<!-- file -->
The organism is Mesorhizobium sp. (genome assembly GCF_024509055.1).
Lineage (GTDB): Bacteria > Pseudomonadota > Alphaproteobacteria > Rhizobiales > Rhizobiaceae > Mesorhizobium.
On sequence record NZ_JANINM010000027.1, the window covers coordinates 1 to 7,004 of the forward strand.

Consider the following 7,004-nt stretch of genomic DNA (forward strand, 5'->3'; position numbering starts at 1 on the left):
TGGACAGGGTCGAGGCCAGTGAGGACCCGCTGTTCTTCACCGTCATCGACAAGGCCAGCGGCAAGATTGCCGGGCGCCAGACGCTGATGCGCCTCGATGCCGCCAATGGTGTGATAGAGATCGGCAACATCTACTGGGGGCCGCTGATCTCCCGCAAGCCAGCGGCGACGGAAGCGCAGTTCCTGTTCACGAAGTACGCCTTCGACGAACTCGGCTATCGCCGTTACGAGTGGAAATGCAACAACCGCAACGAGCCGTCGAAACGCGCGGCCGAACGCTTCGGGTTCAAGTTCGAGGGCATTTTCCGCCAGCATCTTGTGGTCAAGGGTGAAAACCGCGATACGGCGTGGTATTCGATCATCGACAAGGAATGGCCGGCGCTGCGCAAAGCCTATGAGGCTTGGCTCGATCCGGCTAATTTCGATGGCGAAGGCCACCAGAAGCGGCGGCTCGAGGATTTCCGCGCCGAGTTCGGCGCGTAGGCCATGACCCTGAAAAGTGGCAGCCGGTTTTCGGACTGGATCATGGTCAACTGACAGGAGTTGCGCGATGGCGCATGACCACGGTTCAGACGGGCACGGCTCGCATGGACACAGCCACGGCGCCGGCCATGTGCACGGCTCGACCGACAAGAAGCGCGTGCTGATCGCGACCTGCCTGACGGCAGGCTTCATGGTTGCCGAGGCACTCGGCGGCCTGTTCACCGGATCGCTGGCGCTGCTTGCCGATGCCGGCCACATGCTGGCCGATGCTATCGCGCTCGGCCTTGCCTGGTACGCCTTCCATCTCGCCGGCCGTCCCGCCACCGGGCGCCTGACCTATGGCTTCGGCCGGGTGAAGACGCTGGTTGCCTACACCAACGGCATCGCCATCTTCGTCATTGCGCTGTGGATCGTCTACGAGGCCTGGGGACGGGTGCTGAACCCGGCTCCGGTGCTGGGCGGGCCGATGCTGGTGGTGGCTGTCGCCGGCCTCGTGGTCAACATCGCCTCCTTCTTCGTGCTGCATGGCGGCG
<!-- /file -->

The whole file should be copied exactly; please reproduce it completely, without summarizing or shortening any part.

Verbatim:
The organism is Mesorhizobium sp. (genome assembly GCF_024509055.1).
Lineage (GTDB): Bacteria > Pseudomonadota > Alphaproteobacteria > Rhizobiales > Rhizobiaceae > Mesorhizobium.
On sequence record NZ_JANINM010000027.1, the window covers coordinates 1 to 7,004 of the forward strand.

Consider the following 7,004-nt stretch of genomic DNA (forward strand, 5'->3'; position numbering starts at 1 on the left):
TGGACAGGGTCGAGGCCAGTGAGGACCCGCTGTTCTTCACCGTCATCGACAAGGCCAGCGGCAAGATTGCCGGGCGCCAGACGCTGATGCGCCTCGATGCCGCCAATGGTGTGATAGAGATCGGCAACATCTACTGGGGGCCGCTGATCTCCCGCAAGCCAGCGGCGACGGAAGCGCAGTTCCTGTTCACGAAGTACGCCTTCGACGAACTCGGCTATCGCCGTTACGAGTGGAAATGCAACAACCGCAACGAGCCGTCGAAACGCGCGGCCGAACGCTTCGGGTTCAAGTTCGAGGGCATTTTCCGCCAGCATCTTGTGGTCAAGGGTGAAAACCGCGATACGGCGTGGTATTCGATCATCGACAAGGAATGGCCGGCGCTGCGCAAAGCCTATGAGGCTTGGCTCGATCCGGCTAATTTCGATGGCGAAGGCCACCAGAAGCGGCGGCTCGAGGATTTCCGCGCCGAGTTCGGCGCGTAGGCCATGACCCTGAAAAGTGGCAGCCGGTTTTCGGACTGGATCATGGTCAACTGACAGGAGTTGCGCGATGGCGCATGACCACGGTTCAGACGGGCACGGCTCGCATGGACACAGCCACGGCGCCGGCCATGTGCACGGCTCGACCGACAAGAAGCGCGTGCTGATCGCGACCTGCCTGACGGCAGGCTTCATGGTTGCCGAGGCACTCGGCGGCCTGTTCACCGGATCGCTGGCGCTGCTTGCCGATGCCGGCCACATGCTGGCCGATGCTATCGCGCTCGGCCTTGCCTGGTACGCCTTCCATCTCGCCGGCCGTCCCGCCACCGGGCGCCTGACCTATGGCTTCGGCCGGGTGAAGACGCTGGTTGCCTACACCAACGGCATCGCCATCTTCGTCATTGCGCTGTGGATCGTCTACGAGGCCTGGGGACGGGTGCTGAACCCGGCTCCGGTGCTGGGCGGGCCGATGCTGGTGGTGGCTGTCGCCGGCCTCGTGGTCAACATCGCCTCCTTCTTCGTGCTGCATGGCGGCG